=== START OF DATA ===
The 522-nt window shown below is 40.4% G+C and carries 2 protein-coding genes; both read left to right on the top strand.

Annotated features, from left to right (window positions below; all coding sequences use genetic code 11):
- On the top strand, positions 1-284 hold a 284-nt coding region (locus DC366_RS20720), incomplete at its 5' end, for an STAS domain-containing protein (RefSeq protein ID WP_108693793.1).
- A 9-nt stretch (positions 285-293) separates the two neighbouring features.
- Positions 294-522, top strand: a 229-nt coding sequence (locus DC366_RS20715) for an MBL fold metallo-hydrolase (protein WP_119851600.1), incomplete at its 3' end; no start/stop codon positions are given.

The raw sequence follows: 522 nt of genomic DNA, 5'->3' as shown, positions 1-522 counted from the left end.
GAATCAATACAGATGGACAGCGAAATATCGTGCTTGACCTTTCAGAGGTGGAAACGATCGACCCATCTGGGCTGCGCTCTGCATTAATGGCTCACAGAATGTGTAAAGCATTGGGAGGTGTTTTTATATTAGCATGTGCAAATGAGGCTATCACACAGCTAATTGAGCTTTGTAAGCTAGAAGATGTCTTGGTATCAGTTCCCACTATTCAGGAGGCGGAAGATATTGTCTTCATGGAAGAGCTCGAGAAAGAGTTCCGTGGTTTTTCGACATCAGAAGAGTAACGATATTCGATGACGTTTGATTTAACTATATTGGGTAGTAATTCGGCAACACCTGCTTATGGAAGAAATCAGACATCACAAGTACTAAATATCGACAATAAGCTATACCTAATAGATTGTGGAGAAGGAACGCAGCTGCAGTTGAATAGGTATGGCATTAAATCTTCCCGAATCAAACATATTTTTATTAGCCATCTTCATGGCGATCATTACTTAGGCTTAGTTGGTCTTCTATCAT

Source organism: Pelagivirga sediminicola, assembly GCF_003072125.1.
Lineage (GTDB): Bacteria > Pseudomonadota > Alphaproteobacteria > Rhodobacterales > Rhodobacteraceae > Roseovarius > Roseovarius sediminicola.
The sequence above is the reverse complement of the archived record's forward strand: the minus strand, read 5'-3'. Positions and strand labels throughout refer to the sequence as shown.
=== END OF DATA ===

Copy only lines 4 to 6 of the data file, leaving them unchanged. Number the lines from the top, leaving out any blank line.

- A 9-nt stretch (positions 285-293) separates the two neighbouring features.
- Positions 294-522, top strand: a 229-nt coding sequence (locus DC366_RS20715) for an MBL fold metallo-hydrolase (protein WP_119851600.1), incomplete at its 3' end; no start/stop codon positions are given.

The raw sequence follows: 522 nt of genomic DNA, 5'->3' as shown, positions 1-522 counted from the left end.